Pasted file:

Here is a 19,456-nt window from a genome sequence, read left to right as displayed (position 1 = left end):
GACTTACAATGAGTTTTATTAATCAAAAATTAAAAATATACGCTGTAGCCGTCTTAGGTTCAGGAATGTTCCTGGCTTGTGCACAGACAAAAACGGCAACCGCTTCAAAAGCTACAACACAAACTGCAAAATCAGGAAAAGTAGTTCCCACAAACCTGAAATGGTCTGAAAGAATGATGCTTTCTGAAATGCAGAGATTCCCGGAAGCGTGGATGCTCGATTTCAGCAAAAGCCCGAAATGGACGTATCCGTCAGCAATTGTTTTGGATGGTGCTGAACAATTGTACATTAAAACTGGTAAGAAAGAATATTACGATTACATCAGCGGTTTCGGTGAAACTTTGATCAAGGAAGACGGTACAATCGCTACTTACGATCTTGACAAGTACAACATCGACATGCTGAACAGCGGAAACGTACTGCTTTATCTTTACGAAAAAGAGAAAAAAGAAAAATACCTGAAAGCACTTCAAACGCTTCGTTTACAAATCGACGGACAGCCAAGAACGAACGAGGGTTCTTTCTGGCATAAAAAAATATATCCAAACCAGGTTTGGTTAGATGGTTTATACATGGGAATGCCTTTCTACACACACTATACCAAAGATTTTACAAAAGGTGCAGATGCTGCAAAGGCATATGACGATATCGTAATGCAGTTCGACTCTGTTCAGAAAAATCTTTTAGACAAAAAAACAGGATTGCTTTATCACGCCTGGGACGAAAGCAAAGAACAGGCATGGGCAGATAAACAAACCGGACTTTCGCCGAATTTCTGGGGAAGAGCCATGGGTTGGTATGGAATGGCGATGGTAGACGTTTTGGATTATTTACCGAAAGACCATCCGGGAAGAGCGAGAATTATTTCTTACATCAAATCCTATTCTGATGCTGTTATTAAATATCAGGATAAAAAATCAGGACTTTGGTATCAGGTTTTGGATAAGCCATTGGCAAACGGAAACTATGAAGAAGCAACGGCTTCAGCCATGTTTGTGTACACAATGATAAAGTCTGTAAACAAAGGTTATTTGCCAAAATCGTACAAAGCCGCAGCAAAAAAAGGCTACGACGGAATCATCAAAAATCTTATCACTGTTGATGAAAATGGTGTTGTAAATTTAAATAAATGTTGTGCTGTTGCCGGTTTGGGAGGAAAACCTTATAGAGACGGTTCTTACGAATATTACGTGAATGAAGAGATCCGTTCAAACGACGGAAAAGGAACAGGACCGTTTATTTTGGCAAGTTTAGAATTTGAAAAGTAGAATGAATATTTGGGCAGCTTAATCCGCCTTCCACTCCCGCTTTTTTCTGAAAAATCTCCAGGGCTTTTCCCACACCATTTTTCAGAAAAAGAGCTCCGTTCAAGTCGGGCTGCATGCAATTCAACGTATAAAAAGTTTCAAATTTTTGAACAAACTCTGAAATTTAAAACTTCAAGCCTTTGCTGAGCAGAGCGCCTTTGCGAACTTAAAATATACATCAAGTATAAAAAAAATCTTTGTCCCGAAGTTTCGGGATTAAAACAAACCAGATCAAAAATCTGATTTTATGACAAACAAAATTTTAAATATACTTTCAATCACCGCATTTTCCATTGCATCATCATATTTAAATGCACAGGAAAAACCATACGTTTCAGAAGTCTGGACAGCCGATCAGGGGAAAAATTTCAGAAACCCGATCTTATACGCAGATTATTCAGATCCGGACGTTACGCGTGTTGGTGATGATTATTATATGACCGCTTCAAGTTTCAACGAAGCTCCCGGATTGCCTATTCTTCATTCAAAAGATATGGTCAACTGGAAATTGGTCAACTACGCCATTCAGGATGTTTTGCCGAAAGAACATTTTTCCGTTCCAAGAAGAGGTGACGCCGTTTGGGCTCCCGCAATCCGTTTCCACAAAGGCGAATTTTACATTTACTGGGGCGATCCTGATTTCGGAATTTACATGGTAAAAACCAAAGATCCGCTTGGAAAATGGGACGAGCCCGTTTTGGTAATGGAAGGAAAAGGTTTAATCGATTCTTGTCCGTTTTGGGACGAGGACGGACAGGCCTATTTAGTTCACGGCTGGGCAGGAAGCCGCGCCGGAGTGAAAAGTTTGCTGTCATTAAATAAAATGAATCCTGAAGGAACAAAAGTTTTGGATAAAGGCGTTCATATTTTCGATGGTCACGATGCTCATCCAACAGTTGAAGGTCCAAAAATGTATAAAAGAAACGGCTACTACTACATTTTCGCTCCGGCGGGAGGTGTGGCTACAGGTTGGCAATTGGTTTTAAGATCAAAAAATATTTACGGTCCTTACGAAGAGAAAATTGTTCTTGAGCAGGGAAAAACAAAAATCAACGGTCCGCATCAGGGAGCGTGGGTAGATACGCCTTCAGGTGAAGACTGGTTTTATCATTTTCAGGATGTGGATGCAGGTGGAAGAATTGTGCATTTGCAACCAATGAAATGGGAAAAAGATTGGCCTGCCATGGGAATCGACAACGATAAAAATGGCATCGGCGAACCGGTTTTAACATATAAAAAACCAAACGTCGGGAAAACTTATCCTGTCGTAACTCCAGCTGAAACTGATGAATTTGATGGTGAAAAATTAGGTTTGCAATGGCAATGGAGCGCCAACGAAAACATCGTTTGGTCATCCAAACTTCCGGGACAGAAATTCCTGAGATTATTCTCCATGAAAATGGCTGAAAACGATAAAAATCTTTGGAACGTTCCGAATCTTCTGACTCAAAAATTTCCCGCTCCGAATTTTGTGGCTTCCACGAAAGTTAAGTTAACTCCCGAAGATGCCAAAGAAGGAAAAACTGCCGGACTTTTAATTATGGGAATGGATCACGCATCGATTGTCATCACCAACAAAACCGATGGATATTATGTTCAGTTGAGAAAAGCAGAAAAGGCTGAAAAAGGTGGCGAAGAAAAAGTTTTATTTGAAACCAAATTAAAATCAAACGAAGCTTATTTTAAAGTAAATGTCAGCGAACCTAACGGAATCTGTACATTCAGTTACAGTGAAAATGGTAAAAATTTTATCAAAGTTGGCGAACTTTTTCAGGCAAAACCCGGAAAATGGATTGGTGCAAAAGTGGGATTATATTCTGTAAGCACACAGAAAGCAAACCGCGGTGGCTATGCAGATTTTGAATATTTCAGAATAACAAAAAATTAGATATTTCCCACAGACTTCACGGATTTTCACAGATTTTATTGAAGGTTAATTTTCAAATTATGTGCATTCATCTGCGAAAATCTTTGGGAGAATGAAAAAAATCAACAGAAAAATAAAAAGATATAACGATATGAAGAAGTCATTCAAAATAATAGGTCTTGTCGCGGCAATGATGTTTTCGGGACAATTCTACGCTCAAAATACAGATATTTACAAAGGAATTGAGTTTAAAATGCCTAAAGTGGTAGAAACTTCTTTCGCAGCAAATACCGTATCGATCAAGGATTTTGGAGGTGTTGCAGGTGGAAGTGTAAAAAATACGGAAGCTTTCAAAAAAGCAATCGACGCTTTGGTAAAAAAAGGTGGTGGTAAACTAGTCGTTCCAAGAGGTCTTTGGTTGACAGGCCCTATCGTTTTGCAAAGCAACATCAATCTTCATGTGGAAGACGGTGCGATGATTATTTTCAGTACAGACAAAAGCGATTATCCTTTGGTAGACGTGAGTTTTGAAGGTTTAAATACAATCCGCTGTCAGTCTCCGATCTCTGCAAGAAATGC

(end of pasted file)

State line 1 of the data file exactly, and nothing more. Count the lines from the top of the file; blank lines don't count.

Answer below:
Here is a 19,456-nt window from a genome sequence, read left to right as displayed (position 1 = left end):